It’s not uncommon to see putative classes pleaded in terms of the violation of a specific statute, such as “all managers misclassified as exempt by defendant” or “all persons harmed by defendant’s discriminatory policies.”  In all likelihood, classes may be pleaded this way due to the attorney’s bravado that, of course, all of the defendant’s managers are misclassified, or that all of its employees within a protected group are harmed by the targeted policy.  But it is also the classic “heads I win, tails you lose ploy.”  Such a class definition doesn’t really tell us who is in or out of the class.  Class members are bound only if they win, and if the defendant wins on the merits the decision doesn’t apply to anyone since technically no-one was in the class to begin with.

A growing number of courts are refusing to recognize such classes, as a recent West Virginia District Court decision reflects.  In Paulino v. Dollar General Corp., Case No. 3:12-cv-00075 (D. W. Va. May 9, 2014), the plaintiff brought yet another of the countless wage and hour suits against the various dollar store chains.  This particular suit involved a claimed failure to pay pages promptly to involuntarily terminated employees within 72 hours under West Virginia state law.

The magistrate judge assigned to the case, following an evidentiary hearing, certified the action.  The timing in the opinion is less than clear, but apparently the magistrate judge granted the motion without even being aware of the proposed class definition.  After the motion was granted, the plaintiffs proposed the class definition of “All former employees of Dollar General stores located in West Virginia who, according to Dollar General’s records, were involuntarily terminated from employment on or after July 10, 2005 and who were not paid their final wages within 72 hours of termination.”  The employer appealed to the district court judge.

The district court, largely because of the fail safe class definition found that certification was improper.  The court concluded that because the definition relied on a merits determination – whether the individual met several elements under West Virginia law – even deciding who was a class member would require an individualized inquiry.  This would include, for example, the question of whether an individual was voluntarily or involuntarily terminated – an often ambiguous question in real life.  The need for an individualized inquiry necessitated by the class definition implicated several Rule 23 requirements, including commonality, typicality, predominance, and superiority.  The court therefore held that certification was improper.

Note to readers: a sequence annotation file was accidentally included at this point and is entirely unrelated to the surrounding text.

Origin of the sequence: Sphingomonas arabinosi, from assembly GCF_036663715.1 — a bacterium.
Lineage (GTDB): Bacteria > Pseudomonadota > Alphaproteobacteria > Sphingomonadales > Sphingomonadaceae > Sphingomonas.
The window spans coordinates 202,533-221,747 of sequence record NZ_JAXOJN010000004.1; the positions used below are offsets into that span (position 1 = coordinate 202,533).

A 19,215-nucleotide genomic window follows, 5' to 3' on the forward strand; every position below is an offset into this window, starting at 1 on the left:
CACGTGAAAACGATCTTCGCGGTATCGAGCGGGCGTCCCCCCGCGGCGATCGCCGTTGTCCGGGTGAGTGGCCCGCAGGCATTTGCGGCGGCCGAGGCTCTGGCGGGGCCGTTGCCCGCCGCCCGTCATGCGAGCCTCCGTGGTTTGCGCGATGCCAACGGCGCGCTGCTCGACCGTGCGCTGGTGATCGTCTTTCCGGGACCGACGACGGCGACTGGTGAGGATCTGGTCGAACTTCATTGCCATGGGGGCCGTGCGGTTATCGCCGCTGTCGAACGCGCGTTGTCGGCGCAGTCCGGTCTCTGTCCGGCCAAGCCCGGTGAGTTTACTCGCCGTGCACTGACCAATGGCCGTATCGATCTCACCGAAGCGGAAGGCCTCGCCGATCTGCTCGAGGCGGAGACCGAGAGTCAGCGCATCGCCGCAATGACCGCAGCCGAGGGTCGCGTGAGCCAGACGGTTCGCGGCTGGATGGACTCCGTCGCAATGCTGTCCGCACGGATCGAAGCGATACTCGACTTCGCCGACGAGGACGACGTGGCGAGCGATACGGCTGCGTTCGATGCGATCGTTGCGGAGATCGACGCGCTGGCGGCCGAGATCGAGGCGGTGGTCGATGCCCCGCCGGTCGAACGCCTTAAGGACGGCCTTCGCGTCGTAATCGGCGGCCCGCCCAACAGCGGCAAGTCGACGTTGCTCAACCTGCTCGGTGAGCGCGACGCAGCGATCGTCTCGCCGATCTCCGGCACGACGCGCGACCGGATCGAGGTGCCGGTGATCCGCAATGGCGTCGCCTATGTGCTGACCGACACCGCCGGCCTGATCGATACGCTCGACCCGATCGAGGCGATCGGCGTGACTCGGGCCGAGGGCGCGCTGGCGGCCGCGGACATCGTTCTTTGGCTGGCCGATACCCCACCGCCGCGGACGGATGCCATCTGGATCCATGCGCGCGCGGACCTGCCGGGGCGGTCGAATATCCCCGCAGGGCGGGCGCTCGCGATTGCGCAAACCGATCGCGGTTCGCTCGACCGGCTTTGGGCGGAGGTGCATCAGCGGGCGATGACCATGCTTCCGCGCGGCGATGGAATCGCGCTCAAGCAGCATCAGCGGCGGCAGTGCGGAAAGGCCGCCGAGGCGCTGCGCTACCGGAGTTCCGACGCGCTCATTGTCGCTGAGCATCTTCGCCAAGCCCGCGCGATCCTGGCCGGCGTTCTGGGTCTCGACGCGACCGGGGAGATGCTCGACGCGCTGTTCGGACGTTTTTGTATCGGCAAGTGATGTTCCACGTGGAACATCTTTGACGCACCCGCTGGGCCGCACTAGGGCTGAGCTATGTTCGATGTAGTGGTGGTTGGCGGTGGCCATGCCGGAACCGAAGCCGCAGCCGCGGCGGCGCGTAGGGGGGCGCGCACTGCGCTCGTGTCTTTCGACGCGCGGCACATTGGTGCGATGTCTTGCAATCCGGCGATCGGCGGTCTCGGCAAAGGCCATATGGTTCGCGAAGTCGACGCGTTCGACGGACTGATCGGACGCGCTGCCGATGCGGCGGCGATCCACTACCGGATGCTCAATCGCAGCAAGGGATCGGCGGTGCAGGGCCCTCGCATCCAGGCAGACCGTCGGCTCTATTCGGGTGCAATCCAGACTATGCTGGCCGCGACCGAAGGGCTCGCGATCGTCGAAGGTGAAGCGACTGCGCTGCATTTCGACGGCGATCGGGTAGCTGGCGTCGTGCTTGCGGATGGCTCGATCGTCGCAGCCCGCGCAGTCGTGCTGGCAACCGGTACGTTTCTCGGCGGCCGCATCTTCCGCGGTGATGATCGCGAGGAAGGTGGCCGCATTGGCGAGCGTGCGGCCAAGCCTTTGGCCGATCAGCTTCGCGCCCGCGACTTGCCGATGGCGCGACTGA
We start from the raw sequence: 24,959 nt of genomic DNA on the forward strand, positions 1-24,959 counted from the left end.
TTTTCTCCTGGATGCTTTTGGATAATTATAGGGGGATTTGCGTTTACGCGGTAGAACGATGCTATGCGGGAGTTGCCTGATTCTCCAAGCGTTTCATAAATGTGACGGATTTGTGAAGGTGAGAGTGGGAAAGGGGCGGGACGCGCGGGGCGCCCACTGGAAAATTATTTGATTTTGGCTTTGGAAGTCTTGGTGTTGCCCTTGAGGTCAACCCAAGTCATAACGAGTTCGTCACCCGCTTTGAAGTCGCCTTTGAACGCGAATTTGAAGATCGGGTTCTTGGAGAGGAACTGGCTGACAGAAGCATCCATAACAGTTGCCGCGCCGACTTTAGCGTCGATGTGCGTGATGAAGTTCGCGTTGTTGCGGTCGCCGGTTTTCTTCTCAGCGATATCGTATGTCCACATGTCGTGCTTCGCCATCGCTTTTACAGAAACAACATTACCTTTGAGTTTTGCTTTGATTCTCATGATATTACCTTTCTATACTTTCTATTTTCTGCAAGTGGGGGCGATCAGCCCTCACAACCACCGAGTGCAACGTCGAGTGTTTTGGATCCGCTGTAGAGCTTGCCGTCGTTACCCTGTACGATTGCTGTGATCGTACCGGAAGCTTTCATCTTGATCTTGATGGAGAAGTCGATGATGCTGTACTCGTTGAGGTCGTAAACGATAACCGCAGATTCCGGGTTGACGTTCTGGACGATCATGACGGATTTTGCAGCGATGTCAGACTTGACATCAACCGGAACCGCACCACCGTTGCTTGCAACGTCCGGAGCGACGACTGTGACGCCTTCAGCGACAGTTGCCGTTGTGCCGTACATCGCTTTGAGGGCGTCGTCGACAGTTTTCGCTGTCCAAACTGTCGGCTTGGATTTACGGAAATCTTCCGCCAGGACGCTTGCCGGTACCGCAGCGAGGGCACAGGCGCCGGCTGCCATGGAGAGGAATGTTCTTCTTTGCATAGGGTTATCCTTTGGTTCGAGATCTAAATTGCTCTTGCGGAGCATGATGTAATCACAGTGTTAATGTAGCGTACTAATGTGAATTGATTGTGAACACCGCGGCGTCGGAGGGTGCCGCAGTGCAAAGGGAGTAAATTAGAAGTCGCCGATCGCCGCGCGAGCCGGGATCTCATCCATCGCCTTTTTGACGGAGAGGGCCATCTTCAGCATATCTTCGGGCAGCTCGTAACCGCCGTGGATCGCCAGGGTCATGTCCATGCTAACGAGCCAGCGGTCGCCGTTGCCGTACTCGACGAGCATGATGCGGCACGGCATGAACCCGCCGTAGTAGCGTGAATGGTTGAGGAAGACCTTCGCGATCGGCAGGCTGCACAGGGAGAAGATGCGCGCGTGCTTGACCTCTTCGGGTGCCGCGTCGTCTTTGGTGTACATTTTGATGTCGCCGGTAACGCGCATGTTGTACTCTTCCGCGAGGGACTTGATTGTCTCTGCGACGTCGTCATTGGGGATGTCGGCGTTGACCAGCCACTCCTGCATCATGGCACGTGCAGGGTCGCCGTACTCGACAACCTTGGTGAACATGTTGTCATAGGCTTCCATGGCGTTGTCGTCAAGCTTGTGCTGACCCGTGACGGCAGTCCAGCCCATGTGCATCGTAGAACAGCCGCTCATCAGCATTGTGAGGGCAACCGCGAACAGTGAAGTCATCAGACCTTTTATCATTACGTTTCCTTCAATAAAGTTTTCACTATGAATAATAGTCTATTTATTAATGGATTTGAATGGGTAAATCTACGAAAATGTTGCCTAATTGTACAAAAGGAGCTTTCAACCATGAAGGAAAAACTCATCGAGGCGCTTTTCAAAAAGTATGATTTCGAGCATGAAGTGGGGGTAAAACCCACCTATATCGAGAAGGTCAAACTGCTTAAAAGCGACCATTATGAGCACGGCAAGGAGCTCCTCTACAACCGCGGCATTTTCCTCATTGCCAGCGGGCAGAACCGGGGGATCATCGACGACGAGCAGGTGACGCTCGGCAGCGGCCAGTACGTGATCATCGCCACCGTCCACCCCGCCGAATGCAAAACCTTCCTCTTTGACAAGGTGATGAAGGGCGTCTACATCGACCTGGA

The Paulino decision is interesting in two respects.  First, it is odd, to say the least, that the magistrate judge would certify a class without even having a definition.  It is impossible, for example, to say that the class members have claims in common when the court doesn’t know who they are.  Second, it is an example of a thoughtful district court decision not only overruling the magistrate judge, but walking through how a fail safe class can fall short of Rule 23’s requirements.  In this instance, the court’s analysis also suggests that the case probably should not have been brought as a class in any event due to the likely individualized inquiry on the underlying claims.

The Bottom Line:  Courts should not certify classes when they don’t have a class definition and should not approve fail safe classes that are defined largely in terms of having valid claims on the merits.